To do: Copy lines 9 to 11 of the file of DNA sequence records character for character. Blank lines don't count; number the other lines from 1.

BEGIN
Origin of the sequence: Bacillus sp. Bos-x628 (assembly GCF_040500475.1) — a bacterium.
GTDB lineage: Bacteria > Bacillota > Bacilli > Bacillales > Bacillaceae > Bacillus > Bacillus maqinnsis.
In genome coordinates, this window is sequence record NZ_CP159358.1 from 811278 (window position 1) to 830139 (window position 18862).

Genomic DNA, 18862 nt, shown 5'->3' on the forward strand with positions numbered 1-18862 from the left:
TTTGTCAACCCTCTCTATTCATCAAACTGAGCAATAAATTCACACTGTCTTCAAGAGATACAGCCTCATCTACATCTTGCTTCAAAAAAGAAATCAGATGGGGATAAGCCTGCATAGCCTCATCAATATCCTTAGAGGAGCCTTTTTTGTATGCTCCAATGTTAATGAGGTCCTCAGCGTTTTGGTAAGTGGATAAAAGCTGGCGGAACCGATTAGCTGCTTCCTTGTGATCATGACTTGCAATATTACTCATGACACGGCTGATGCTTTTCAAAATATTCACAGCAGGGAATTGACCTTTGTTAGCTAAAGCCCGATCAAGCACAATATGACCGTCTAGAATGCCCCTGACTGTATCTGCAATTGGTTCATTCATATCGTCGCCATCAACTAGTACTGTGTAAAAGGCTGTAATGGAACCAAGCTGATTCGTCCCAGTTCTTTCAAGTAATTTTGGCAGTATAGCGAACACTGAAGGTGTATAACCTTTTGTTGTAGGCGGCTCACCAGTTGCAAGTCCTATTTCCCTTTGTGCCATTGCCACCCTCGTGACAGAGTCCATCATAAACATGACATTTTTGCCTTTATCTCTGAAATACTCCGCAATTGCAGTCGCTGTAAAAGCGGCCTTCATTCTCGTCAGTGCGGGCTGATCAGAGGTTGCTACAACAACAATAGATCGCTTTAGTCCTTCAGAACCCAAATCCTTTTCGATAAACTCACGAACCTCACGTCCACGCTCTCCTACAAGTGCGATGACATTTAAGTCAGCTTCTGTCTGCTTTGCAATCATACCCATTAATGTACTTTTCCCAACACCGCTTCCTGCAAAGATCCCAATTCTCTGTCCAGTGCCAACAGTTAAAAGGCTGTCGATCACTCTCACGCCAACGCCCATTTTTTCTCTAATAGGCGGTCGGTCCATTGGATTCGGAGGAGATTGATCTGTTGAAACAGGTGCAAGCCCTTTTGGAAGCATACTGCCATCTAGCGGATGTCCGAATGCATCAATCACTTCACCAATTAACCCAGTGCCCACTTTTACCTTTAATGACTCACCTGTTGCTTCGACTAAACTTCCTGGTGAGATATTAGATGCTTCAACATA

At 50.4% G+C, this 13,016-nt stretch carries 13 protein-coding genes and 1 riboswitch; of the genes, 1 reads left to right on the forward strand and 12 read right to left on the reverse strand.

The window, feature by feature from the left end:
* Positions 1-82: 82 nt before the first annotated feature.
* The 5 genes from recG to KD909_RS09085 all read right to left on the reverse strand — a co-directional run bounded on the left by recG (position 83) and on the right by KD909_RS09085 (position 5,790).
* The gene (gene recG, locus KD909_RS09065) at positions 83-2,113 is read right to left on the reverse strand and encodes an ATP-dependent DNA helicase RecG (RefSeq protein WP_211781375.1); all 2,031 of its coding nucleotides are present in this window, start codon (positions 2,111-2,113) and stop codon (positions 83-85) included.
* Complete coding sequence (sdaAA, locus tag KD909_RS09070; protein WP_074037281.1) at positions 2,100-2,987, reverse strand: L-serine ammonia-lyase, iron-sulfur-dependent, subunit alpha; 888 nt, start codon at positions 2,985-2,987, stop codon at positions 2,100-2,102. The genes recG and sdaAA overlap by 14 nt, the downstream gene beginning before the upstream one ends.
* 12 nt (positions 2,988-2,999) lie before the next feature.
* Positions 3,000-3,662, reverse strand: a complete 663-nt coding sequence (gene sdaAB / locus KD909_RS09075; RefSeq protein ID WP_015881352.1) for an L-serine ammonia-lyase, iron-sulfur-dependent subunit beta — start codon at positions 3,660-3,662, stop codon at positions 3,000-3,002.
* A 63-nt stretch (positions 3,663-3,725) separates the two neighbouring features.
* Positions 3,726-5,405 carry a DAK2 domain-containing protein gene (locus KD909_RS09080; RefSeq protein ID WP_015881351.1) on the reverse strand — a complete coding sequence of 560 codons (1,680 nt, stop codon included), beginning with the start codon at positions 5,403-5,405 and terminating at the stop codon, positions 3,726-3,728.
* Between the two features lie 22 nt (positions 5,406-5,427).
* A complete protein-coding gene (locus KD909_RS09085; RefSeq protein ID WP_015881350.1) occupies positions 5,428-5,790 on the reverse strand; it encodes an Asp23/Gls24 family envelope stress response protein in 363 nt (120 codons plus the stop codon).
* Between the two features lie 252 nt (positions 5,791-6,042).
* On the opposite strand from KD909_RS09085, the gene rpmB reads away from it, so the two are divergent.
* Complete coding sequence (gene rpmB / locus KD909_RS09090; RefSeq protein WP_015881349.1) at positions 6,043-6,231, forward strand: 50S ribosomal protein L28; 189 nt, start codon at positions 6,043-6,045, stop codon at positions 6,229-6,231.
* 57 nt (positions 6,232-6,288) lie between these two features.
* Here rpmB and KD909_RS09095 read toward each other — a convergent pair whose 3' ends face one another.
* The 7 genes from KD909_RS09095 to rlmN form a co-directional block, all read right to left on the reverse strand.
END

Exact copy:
* The 5 genes from recG to KD909_RS09085 all read right to left on the reverse strand — a co-directional run bounded on the left by recG (position 83) and on the right by KD909_RS09085 (position 5,790).
* The gene (gene recG, locus KD909_RS09065) at positions 83-2,113 is read right to left on the reverse strand and encodes an ATP-dependent DNA helicase RecG (RefSeq protein WP_211781375.1); all 2,031 of its coding nucleotides are present in this window, start codon (positions 2,111-2,113) and stop codon (positions 83-85) included.
* Complete coding sequence (sdaAA, locus tag KD909_RS09070; protein WP_074037281.1) at positions 2,100-2,987, reverse strand: L-serine ammonia-lyase, iron-sulfur-dependent, subunit alpha; 888 nt, start codon at positions 2,985-2,987, stop codon at positions 2,100-2,102. The genes recG and sdaAA overlap by 14 nt, the downstream gene beginning before the upstream one ends.